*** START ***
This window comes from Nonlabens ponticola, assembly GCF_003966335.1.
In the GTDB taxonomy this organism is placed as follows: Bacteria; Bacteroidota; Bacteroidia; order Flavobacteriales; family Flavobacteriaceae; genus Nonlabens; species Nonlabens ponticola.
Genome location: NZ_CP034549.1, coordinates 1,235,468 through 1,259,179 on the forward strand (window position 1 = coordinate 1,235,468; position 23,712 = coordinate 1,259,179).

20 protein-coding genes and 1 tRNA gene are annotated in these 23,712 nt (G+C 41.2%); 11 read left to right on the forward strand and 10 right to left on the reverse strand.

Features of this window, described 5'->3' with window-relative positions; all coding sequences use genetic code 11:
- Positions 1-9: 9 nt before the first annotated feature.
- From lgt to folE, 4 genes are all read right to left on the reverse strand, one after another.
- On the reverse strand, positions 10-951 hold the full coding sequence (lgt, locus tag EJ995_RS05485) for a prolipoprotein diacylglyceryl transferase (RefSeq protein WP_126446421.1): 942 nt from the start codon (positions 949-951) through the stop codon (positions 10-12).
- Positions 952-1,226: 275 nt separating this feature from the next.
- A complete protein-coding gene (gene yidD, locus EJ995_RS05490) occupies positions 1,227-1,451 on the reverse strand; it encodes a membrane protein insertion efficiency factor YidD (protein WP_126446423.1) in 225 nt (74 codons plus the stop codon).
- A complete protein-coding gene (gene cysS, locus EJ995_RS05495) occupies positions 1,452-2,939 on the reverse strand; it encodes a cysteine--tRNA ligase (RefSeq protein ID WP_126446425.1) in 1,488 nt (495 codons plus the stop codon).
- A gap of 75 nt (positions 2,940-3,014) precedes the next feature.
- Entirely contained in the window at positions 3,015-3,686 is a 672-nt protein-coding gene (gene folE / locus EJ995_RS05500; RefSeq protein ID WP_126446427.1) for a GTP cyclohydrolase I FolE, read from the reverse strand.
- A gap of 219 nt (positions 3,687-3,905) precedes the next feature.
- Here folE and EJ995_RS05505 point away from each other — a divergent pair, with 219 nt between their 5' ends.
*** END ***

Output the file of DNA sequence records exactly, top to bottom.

This window comes from Nonlabens ponticola, assembly GCF_003966335.1.
In the GTDB taxonomy this organism is placed as follows: Bacteria; Bacteroidota; Bacteroidia; order Flavobacteriales; family Flavobacteriaceae; genus Nonlabens; species Nonlabens ponticola.
Genome location: NZ_CP034549.1, coordinates 1,235,468 through 1,259,179 on the forward strand (window position 1 = coordinate 1,235,468; position 23,712 = coordinate 1,259,179).

20 protein-coding genes and 1 tRNA gene are annotated in these 23,712 nt (G+C 41.2%); 11 read left to right on the forward strand and 10 right to left on the reverse strand.

Features of this window, described 5'->3' with window-relative positions; all coding sequences use genetic code 11:
- Positions 1-9: 9 nt before the first annotated feature.
- From lgt to folE, 4 genes are all read right to left on the reverse strand, one after another.
- On the reverse strand, positions 10-951 hold the full coding sequence (lgt, locus tag EJ995_RS05485) for a prolipoprotein diacylglyceryl transferase (RefSeq protein WP_126446421.1): 942 nt from the start codon (positions 949-951) through the stop codon (positions 10-12).
- Positions 952-1,226: 275 nt separating this feature from the next.
- A complete protein-coding gene (gene yidD, locus EJ995_RS05490) occupies positions 1,227-1,451 on the reverse strand; it encodes a membrane protein insertion efficiency factor YidD (protein WP_126446423.1) in 225 nt (74 codons plus the stop codon).
- A complete protein-coding gene (gene cysS, locus EJ995_RS05495) occupies positions 1,452-2,939 on the reverse strand; it encodes a cysteine--tRNA ligase (RefSeq protein ID WP_126446425.1) in 1,488 nt (495 codons plus the stop codon).
- A gap of 75 nt (positions 2,940-3,014) precedes the next feature.
- Entirely contained in the window at positions 3,015-3,686 is a 672-nt protein-coding gene (gene folE / locus EJ995_RS05500; RefSeq protein ID WP_126446427.1) for a GTP cyclohydrolase I FolE, read from the reverse strand.
- A gap of 219 nt (positions 3,687-3,905) precedes the next feature.
- Here folE and EJ995_RS05505 point away from each other — a divergent pair, with 219 nt between their 5' ends.